Glenwood Springs Lions Club taking a look back on 100 years of community building
Four years after two Chicago businessmen founded the first Lions Club in 1917, about a dozen residents from Glenwood Springs followed suit, forming one of the city’s first organizations dedicated to strengthening community bonds.
A century later, members of the Glenwood Springs Lions Club still work diligently — funding scholarships, promoting eye care and volunteering around the city — to uphold that legacy.
Adorned in red fleece vests and gathered in one of the city’s oldest chapels, the First Presbyterian Church, a handful of local Lions gathered Tuesday, May 3 for coffee, donuts and business as usual.
“We spent the weekend celebrating our anniversary with members from all over the region,” Club President Dave Merritt, 73, said. “On Saturday, we hosted the district convention, and on Sunday we held our 100th anniversary dinner at Glenwood Vaudeville Review.”
The club’s inaugural bell, brazen and glinting in the morning sunlight, rested on a table at the center of the group.
“All Lions Clubs use a bell to start and end meetings,” Merritt chimed. “And, there’s a tradition of rival clubs trying to steal the bell. It’s a bit of a fun prank we like to pull on each other.”
Traditions are important to Lions, and among the oldest is a commitment to eye care, Lions member Kathy Wren, 64, said.
“Hellen Keller charged the Lions with becoming ‘Knights of the Blind’ in the 1920s,” Wren explained. “And it’s something we as an organization continue to strive for even to this day.”
Changing with the times
While the club’s membership is double that of the original charter signatures, Lions member Rob Trebesh, 77, said the roster count is a far cry from its heyday in the 1940s and ’50s.
Rob’s wife, 67-year-old Margie Trebesh, ran her pen down a printed list, tallying the local membership at 25, including four members who now reside out of state.
“Society has changed,” Rob Trebesh lamented. “The generation following us is more self-serving and self absorbed.”
Finding new members is increasingly difficult as older members age out or move away, he said. Margie Trebesh emphasized the need for growing membership, encouraging anyone with an interest to attend a meeting or call Merritt to learn more.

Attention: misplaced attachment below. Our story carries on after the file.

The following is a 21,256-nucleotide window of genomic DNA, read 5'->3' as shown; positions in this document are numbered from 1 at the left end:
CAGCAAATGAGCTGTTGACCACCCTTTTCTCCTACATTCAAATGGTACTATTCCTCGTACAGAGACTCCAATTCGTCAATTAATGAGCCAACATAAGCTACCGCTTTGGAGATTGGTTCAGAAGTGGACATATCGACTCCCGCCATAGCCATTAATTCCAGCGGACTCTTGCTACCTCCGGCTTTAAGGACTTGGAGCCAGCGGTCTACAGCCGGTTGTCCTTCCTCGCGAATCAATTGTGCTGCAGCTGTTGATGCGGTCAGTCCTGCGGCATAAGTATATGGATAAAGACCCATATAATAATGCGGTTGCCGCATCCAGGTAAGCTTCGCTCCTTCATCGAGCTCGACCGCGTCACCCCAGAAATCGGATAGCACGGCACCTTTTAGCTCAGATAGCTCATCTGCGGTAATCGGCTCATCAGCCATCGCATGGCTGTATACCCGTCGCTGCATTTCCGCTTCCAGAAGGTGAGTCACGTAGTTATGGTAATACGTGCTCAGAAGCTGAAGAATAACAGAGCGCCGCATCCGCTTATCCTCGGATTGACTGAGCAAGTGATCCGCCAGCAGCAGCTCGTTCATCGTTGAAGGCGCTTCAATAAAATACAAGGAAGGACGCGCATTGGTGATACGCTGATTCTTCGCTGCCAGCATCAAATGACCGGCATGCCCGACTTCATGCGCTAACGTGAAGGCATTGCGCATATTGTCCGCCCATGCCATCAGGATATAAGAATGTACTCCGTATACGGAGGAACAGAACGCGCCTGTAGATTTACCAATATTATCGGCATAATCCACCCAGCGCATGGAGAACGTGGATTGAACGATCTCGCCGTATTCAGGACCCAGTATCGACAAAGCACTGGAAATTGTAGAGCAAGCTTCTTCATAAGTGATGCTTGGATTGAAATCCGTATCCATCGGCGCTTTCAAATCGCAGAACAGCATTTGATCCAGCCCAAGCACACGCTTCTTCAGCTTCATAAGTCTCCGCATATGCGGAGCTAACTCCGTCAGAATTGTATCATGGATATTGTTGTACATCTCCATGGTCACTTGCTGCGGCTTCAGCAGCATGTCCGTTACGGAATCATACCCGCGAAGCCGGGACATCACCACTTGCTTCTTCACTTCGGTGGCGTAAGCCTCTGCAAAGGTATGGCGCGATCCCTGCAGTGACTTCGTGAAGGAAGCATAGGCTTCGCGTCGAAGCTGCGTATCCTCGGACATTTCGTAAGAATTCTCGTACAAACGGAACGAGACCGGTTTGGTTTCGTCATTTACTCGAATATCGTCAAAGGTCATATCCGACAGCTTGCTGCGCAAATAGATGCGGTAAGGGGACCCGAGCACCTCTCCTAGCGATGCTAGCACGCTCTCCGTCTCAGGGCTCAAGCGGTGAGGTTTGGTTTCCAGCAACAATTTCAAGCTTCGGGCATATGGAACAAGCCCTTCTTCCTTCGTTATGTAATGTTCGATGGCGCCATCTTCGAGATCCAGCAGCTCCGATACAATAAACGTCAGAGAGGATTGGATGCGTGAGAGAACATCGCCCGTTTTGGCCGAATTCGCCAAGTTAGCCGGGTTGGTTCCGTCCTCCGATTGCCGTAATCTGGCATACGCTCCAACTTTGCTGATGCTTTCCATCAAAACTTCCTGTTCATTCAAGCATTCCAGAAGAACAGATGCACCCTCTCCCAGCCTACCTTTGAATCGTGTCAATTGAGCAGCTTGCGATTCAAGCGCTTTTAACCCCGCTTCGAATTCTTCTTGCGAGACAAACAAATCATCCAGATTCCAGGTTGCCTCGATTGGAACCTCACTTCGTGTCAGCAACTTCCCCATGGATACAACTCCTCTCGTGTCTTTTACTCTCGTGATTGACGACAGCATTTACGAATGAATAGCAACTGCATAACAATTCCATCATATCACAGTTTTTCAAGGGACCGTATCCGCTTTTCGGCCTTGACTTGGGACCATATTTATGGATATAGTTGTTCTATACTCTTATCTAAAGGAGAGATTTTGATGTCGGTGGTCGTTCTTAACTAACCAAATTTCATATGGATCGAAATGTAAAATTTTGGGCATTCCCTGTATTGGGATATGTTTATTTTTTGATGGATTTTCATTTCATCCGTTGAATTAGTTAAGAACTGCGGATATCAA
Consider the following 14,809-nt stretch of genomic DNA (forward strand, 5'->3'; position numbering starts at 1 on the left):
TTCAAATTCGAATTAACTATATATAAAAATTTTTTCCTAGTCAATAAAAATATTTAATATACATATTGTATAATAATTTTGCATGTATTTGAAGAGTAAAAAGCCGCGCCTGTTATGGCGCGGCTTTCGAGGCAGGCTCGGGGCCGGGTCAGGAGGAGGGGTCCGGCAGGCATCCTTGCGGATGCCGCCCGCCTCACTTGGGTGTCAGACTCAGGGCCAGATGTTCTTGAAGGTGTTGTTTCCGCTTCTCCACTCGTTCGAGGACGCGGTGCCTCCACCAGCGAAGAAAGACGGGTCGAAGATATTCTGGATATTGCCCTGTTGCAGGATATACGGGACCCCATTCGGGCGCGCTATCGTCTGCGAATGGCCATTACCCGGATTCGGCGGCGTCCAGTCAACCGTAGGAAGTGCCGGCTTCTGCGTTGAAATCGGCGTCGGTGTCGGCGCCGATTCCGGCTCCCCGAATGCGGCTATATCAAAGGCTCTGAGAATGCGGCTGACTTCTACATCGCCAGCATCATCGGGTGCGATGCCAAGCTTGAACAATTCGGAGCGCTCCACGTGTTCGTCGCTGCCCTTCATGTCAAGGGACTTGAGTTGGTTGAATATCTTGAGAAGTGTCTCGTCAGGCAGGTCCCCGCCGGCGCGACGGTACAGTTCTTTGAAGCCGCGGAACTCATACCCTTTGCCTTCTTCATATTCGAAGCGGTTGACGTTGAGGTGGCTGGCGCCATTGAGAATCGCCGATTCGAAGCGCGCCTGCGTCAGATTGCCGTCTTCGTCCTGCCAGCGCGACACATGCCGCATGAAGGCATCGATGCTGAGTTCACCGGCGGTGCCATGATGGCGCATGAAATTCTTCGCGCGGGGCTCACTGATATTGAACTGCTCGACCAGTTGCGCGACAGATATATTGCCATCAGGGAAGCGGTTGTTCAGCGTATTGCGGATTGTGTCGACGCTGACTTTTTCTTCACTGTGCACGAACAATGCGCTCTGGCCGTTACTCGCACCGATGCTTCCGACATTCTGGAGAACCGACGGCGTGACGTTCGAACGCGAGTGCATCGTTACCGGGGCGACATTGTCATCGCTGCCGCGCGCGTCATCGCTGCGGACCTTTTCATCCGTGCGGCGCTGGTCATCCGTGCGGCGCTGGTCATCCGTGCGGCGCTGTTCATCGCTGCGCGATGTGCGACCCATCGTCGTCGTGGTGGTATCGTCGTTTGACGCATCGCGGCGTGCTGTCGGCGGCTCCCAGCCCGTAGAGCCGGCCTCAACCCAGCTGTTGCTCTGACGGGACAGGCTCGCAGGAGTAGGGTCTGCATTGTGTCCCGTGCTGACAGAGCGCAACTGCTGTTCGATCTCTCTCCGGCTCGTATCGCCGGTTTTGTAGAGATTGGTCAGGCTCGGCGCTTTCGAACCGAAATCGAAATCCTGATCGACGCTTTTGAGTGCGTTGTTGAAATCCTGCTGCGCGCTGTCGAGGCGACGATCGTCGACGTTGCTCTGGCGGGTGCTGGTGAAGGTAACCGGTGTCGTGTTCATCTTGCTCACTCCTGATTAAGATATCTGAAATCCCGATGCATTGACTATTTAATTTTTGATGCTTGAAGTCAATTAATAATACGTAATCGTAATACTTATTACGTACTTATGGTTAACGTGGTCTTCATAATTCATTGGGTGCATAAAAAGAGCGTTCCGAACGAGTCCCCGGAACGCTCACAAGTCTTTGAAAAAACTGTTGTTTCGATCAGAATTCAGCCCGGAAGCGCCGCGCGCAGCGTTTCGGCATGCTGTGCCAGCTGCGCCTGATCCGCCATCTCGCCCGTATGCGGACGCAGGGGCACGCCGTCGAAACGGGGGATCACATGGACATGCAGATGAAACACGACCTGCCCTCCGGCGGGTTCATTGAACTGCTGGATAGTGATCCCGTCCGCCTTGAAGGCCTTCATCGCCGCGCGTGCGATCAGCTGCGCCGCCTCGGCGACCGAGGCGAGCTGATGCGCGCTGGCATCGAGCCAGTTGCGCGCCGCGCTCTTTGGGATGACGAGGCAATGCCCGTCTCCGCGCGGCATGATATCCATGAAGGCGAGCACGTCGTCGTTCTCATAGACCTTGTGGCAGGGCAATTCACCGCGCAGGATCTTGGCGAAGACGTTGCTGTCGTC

“It’s a lot of hard work,” she said. “Lions Club is more of a physical organization. We get up, go outside and pick up trash, man the gates at high school football games and build projects to benefit the community.”
Margie Trebesh unofficially joined the club in 1982, when she married her husband. At the time, club membership — locally and internationally — was restricted to men, but women’s auxiliary groups supported the official efforts.
In 1987, women were officially welcomed into the international organization, but Margie Trebesh waited until 2010 to join the roster.
“Rob was president then, and we needed to recruit a certain number of people,” she recalled. “So I officially joined to help make sure we met those numbers.”
Long before doling out a membership fee, however, Margie Trebesh paid her dues in sweat equity, earning the coveted Anne Sullivan award, which is given to members and non-members alike for their tireless efforts behind the scenes.
The honorific is a tribute to Keller’s caretaker, Anne Sullivan.
One of the club’s newest members, Sharon Crosby, said she joined for a few reasons, the least of which being peer pressure.
“Everyone on my block was a Lions,” said Crosby, 70, chuckling. “So I figured it was time, and I wanted something I could do that would give back to the community.”
Nowadays, the local Lions contribute to Glenwood Springs through fundraising efforts, volunteering at local events and promoting eye health and early eye-problem detection.
Over the past 100 years, however, the organization has left a mark throughout the community.
Merritt said they rallied together after World War II to build the bleachers in Sayre Park, unofficially known as Lions Park.
Before the city’s Parks and Recreation Department was well-established, Lions members maintained the park, building a picnic structure that has since been removed.
Before the Grand Avenue Bridge was built in 2017, the Lions decorated the thoroughfare with garland during the holidays, Wren said.
Before helicopters dumped loads of fish into Deep Lake, Lions Members filled milk pails with trout and hiked them up on foot, helping the Colorado Division of Wildlife stock the lake.
In the 1980s, the Lions Club was in charge of the city’s Independence Day fireworks display, which initially attracted Rob Trebesh to the organization.
And through it all, their commitment to serving the sight-challenged remained stalwart.
“We harvest corneas from organ donors around Colorado and Wyoming,” Merritt said, explaining the program benefits a wide-range of people struggling with eyesight ailments. “We also conduct early life eye testing throughout the elementary and pre-schools in the area, helping parents identify early eye conditions at a crucial point in a child’s life.”
Though hindsight is always 20/20, the group is polishing their lenses for the future as well.
Internationally, the organization has created a number of cyber charters, consisting of members who meet and conduct business via the internet, rather than in person, Merritt said.
Locally, members have opened meeting attendance to digital formats, such as Zoom, and recruitment efforts are underway to attract the next generation of Lions.
“In 100 years from now, the Glenwood Springs Lions Club may not exist in the same way it does today,” Margie Trebesh said. “But, it’s not going away, either.”
Reporter Ike Fredregill can be reached at 970-384-9154 or by email at email@example.com.
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